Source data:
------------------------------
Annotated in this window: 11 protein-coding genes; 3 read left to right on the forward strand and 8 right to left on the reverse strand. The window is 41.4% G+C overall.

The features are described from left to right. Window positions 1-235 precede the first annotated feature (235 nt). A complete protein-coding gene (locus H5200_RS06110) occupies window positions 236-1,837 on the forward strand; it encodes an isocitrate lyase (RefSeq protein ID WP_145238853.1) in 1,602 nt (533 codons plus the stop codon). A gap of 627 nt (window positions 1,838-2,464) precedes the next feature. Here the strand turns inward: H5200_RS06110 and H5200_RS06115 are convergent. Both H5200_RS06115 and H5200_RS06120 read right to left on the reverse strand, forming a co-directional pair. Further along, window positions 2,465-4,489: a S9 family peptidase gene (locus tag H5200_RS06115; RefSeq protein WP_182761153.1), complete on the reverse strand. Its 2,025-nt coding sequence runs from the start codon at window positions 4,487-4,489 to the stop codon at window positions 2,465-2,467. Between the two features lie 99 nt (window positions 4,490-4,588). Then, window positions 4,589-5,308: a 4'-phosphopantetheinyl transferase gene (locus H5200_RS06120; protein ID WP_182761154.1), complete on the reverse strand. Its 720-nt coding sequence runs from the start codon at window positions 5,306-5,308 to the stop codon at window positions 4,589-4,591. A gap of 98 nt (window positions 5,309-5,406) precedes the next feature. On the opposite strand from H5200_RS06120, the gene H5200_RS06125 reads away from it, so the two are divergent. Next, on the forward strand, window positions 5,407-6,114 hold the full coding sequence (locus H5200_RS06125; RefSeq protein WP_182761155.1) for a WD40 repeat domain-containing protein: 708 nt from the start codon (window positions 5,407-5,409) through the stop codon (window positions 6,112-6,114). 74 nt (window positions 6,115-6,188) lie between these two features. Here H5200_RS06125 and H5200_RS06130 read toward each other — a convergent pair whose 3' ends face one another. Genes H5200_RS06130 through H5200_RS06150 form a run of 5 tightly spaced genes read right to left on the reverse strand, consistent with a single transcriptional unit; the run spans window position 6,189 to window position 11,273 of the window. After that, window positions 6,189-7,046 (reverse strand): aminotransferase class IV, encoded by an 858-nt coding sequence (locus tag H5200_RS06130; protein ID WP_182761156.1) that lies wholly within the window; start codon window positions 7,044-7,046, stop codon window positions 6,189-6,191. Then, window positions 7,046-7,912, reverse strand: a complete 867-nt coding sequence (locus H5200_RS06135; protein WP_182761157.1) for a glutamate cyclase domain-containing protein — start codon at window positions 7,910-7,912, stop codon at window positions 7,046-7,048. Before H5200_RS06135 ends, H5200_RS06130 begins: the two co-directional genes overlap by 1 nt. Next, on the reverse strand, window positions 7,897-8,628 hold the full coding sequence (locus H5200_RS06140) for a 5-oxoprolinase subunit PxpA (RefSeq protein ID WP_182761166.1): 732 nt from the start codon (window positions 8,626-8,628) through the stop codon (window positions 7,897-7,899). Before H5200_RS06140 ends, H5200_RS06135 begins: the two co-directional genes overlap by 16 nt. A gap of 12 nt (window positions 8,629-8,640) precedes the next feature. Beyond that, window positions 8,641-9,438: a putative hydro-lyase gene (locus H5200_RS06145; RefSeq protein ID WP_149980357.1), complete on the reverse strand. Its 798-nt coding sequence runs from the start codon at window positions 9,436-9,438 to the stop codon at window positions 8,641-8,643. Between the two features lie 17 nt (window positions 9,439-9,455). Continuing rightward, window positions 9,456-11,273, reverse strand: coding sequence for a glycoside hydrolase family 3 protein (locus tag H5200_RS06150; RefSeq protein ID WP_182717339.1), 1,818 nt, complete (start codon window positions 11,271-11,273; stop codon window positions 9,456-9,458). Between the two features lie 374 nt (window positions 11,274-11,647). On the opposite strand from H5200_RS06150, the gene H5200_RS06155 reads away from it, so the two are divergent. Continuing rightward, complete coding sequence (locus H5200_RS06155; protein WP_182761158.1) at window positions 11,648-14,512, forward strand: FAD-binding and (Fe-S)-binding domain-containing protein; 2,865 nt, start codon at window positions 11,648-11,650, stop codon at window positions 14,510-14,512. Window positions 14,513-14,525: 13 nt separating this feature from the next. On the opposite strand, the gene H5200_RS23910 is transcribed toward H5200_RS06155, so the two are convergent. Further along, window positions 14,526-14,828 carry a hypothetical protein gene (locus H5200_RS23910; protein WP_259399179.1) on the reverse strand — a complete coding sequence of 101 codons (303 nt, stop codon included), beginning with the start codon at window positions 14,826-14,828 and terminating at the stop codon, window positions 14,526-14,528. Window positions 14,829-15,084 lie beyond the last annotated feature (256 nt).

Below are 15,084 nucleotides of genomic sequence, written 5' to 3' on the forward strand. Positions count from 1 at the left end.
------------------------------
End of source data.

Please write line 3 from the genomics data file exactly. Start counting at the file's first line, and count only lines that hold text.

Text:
Below are 15,084 nucleotides of genomic sequence, written 5' to 3' on the forward strand. Positions count from 1 at the left end.